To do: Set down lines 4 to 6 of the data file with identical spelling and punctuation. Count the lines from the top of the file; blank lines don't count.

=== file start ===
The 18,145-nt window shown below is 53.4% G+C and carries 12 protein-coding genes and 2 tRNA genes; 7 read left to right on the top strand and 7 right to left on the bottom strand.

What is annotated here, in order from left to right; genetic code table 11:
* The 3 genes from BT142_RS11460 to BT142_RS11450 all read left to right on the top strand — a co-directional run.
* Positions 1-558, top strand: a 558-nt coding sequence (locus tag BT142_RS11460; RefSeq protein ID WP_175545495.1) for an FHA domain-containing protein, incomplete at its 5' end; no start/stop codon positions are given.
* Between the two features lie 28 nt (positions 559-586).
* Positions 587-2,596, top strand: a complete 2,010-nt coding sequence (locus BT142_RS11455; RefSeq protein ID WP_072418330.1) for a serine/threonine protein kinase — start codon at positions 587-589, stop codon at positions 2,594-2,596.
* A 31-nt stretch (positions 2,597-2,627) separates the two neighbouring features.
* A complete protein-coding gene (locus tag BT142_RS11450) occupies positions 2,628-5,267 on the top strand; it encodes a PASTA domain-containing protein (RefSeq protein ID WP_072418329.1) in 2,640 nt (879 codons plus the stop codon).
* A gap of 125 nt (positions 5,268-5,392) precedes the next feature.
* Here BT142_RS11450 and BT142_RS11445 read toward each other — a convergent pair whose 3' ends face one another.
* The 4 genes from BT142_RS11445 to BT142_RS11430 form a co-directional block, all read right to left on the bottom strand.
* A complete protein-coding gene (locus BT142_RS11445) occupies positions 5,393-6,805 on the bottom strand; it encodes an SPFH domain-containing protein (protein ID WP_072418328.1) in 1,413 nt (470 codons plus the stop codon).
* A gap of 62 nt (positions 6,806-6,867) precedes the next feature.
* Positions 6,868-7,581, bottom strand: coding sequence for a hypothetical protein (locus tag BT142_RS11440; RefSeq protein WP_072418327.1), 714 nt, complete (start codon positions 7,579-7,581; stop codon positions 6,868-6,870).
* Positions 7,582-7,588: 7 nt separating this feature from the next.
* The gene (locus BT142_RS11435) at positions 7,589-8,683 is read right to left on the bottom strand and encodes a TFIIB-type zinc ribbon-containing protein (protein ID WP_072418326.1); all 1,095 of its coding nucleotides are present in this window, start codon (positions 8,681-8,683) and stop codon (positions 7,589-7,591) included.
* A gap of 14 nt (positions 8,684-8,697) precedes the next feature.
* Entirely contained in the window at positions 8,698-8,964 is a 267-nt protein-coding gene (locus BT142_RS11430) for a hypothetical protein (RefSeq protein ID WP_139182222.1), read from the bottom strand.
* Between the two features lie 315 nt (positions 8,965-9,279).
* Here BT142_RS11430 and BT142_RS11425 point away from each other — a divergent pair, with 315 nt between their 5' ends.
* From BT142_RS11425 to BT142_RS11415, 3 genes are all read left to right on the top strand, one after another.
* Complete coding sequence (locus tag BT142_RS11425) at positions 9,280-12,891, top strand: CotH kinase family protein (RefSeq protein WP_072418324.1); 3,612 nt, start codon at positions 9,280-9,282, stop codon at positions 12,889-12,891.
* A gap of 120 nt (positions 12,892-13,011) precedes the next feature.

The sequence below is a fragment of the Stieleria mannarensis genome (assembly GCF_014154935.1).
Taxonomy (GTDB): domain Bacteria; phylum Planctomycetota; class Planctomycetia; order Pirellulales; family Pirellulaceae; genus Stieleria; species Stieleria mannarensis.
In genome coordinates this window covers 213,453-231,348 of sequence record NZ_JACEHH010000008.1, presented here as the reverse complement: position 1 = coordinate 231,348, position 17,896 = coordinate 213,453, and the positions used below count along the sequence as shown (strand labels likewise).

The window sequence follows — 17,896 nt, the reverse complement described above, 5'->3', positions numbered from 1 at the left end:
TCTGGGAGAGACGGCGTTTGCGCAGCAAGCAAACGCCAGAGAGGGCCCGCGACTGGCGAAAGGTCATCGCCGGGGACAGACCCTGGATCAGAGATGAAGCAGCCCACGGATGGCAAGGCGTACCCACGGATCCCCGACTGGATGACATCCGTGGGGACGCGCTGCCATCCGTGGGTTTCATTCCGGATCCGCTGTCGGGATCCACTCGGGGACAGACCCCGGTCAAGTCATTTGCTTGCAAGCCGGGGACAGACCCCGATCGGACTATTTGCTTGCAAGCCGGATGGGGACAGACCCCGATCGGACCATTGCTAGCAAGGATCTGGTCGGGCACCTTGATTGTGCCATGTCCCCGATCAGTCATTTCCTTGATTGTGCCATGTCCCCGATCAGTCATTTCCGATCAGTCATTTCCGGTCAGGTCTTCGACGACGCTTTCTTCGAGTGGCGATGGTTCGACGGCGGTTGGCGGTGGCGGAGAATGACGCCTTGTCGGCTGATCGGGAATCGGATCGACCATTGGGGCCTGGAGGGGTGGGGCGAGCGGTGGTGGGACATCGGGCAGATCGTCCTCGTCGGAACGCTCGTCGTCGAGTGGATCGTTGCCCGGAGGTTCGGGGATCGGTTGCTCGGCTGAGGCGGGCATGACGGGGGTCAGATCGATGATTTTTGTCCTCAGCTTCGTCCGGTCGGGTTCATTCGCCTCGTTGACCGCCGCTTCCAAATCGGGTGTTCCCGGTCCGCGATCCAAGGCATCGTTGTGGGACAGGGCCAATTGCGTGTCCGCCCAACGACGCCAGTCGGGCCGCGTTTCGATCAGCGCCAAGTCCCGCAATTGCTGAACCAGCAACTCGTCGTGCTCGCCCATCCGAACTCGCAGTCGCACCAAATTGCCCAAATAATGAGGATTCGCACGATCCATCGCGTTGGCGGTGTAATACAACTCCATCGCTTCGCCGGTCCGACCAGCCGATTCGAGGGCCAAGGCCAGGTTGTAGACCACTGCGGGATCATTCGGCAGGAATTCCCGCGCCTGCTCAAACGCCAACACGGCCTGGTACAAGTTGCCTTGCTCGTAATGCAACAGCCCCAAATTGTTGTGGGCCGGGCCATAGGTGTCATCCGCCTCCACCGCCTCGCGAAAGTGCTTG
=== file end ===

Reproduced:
* Positions 1-558, top strand: a 558-nt coding sequence (locus tag BT142_RS11460; RefSeq protein ID WP_175545495.1) for an FHA domain-containing protein, incomplete at its 5' end; no start/stop codon positions are given.
* Between the two features lie 28 nt (positions 559-586).
* Positions 587-2,596, top strand: a complete 2,010-nt coding sequence (locus BT142_RS11455; RefSeq protein ID WP_072418330.1) for a serine/threonine protein kinase — start codon at positions 587-589, stop codon at positions 2,594-2,596.